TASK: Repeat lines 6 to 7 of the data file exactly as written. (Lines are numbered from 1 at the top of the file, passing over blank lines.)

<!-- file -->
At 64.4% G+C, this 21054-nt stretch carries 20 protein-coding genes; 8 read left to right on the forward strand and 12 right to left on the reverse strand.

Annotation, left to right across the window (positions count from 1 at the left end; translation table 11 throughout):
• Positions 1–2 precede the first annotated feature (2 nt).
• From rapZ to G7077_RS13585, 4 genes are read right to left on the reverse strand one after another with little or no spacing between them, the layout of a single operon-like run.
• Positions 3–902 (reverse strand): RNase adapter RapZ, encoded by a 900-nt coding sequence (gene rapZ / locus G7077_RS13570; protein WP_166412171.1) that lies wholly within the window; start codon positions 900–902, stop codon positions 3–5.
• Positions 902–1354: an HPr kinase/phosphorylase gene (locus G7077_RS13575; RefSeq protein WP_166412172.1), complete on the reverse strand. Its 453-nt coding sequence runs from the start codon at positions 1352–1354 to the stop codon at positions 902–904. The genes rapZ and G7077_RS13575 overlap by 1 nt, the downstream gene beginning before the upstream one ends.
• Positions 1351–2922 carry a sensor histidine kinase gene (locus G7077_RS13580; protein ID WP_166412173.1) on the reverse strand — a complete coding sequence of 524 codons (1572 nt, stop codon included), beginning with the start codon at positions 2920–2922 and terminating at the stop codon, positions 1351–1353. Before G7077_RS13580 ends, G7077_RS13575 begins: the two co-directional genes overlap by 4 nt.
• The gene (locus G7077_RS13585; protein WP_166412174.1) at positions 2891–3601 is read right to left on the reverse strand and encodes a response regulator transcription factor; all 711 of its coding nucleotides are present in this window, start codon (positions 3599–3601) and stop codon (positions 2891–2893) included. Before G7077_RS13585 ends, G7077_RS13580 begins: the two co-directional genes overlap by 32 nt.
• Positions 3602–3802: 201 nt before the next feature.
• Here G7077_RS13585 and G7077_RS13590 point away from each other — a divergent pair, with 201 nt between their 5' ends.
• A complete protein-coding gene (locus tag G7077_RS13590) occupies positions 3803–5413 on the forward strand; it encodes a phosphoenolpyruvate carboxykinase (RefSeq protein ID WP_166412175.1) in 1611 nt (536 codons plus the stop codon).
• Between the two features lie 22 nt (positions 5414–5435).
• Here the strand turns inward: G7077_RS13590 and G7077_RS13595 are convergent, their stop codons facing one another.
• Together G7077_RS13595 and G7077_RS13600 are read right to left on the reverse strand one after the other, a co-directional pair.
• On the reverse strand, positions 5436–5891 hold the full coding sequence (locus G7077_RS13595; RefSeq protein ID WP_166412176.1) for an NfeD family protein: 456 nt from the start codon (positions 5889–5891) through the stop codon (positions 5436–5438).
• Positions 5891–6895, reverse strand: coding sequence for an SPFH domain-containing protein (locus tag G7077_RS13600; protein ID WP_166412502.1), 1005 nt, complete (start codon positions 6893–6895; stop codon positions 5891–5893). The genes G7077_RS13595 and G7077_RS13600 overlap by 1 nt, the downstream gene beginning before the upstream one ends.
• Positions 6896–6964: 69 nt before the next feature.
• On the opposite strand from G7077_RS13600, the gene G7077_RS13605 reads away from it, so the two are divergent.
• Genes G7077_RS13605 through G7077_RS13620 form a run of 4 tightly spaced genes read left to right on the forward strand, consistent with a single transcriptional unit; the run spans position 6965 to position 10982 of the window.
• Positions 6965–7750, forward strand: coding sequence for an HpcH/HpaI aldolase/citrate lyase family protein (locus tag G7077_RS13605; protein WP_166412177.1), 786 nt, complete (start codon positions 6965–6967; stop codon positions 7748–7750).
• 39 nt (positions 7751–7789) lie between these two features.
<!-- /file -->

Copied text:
• Positions 902–1354: an HPr kinase/phosphorylase gene (locus G7077_RS13575; RefSeq protein WP_166412172.1), complete on the reverse strand. Its 453-nt coding sequence runs from the start codon at positions 1352–1354 to the stop codon at positions 902–904. The genes rapZ and G7077_RS13575 overlap by 1 nt, the downstream gene beginning before the upstream one ends.
• Positions 1351–2922 carry a sensor histidine kinase gene (locus G7077_RS13580; protein ID WP_166412173.1) on the reverse strand — a complete coding sequence of 524 codons (1572 nt, stop codon included), beginning with the start codon at positions 2920–2922 and terminating at the stop codon, positions 1351–1353. Before G7077_RS13580 ends, G7077_RS13575 begins: the two co-directional genes overlap by 4 nt.